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Monday, December 09, 2019

Churn in NBFC sector: Mutual funds invest more, but pick safer options

MFs and investors have started differentiating between wholesale and retail NBFCs. While earlier MFs had been investing heavily in commercial papers and NCD (non-convertible debentures) of all NBFCs, now they are doing pick-and-choose based on the kind of business model,” an industry source said.

Written by Sunny Verma , Sandeep Singh | Published: June 17, 2019 1:02:02 am
Mutual fund, NBFC, Muthoot Finance, Bajaj Finance, business news, Indian Express The funding squeeze for NBFCs seems to be company specific and not across the board, according to discussions with industry people. (Representational Image)

Even as investment by mutual funds in debt papers of non-banking financial companies (NBFCs) fell sharply starting September 2018, when the IL&FS default rattled debt markets, the mutual funds industry funding to better-run and retail-focussed NBFCs jumped sharply since September last year.

The funding squeeze for NBFCs seems to be company specific and not across the board, according to discussions with industry people.

For example, while the total MF funding to DHFL group fell from Rs 18,235 crore at September-end 2018 to Rs 6,501 crore at April-end 2019, in the case of retail-focused NBFC Bajaj Finance, the MF industry holdings jumped from Rs 7,599 crore at September-end 2018 to Rs 13,520 crore at April-end 2019.

Other such NBFCs that did not have much wholesale loans on their books — such as Muthoot Finance, Magma Fincorp group, HDB Financial Services among others — also attracted higher resources from the MF industry.

Despite the churning of investments by MFs away from certain NBFCs, their overall investment in the space has risen by Rs 48,857 crore from Rs 13.64 lakh crore at September-end 2018 to Rs 14.14 lakh crore at April-end 2019, according to data from industry sources.

However, MF lending to NBFCs and housing finance companies fell to Rs 3,12,308 crore in April 2019 from Rs 3,79,425 crore in September 2018.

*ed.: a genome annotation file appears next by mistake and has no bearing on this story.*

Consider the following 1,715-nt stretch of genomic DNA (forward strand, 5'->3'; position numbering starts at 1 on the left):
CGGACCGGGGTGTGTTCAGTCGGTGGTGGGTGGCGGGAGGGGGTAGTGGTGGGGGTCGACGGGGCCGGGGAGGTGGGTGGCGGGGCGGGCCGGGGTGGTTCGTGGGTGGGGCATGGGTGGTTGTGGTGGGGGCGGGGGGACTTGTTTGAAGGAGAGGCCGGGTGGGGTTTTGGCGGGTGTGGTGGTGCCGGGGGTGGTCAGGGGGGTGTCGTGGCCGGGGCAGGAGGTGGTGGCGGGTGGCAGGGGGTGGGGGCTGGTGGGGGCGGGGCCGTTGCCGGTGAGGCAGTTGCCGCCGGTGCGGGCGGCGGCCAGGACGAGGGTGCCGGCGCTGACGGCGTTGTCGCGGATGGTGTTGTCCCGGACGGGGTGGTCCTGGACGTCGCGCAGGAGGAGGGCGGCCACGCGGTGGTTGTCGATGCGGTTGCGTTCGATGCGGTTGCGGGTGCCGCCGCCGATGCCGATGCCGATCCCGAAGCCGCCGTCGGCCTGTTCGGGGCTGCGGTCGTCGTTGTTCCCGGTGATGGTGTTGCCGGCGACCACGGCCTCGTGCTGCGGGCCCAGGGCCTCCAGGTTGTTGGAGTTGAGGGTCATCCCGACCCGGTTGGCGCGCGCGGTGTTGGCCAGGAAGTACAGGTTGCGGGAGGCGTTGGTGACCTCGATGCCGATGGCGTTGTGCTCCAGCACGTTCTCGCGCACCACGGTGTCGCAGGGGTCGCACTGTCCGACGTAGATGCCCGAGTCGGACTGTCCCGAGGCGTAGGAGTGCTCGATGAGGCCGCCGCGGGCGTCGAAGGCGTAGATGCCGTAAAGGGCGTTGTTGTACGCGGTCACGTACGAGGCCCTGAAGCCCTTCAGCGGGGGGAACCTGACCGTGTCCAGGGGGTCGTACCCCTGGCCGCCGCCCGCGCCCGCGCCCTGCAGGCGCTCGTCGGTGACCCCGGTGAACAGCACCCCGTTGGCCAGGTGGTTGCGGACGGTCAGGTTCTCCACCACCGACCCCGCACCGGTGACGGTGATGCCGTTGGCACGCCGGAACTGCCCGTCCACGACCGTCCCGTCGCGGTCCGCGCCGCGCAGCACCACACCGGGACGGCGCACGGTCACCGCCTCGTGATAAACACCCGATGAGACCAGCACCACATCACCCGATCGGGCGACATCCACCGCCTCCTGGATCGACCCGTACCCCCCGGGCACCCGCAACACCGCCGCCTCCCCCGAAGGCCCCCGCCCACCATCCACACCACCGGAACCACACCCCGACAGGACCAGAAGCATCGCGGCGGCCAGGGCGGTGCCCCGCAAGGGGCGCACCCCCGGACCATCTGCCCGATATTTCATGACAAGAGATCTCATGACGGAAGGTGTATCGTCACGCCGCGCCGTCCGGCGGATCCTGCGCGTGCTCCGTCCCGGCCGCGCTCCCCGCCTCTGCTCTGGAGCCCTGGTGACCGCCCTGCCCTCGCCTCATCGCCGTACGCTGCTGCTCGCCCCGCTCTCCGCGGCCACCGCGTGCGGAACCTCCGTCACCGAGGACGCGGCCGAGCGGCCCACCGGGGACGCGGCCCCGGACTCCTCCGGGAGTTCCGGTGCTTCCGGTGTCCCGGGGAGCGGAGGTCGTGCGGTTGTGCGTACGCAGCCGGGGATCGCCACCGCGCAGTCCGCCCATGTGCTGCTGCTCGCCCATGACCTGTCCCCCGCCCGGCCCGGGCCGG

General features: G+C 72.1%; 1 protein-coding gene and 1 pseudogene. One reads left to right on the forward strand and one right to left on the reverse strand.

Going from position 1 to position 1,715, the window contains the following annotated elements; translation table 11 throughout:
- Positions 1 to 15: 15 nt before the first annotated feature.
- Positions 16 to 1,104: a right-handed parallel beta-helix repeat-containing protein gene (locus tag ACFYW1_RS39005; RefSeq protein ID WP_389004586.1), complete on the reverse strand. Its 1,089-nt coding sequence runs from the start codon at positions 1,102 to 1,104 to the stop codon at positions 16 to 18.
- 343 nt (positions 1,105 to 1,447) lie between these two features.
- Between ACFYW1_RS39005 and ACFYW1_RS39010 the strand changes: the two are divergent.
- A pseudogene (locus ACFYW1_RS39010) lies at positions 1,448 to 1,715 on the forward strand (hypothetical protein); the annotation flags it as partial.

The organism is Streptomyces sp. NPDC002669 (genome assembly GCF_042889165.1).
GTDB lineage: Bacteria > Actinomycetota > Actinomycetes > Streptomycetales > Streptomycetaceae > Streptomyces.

Industry players said that while there does not seem to be a risk of contagion on account of funding woes of DHFL and a few others companies, there could be some consolidation in the NBFC sector and ultimately investors and mutual funds would look at the business model and finance those that have no asset liability mismatch (ALM) or those with a positive ALM. ALM can occur when NBFCs borrow short term but lend long term such as housing loans. There is no trouble in such a business model till the time NBFCs are able to rollover their debt obligations. When debt rollover is not possible, the business model crumbles.

“There will be a temporary hiccup. There will be a kind of a shakeout, some consolidation might happen, but again (funds and investors) closely see what is the business model, where are you lending, who is your customer, what is your ability to collect,” Thomas John Muthoot, CMD of the Muthoot Pappachan Group (MPG), which runs NBFC Muthoot Fincorp, told The Indian Express when asked whether the present crisis could turn into a contagion.

“In the months of October and November, right after the IL&FS default, we had slowed down lending activity and were holding cash but since then business is back to normal,” he said.

MFs and investors have started differentiating between wholesale and retail NBFCs. While earlier MFs had been investing heavily in commercial papers and NCD (non-convertible debentures) of all NBFCs, now they are doing pick-and-choose based on the kind of business model,” an industry source said. Funding to the microfinance industry, meanwhile, has not suffered after the IL&FS crisis and banks continue to aggressively lend to them.

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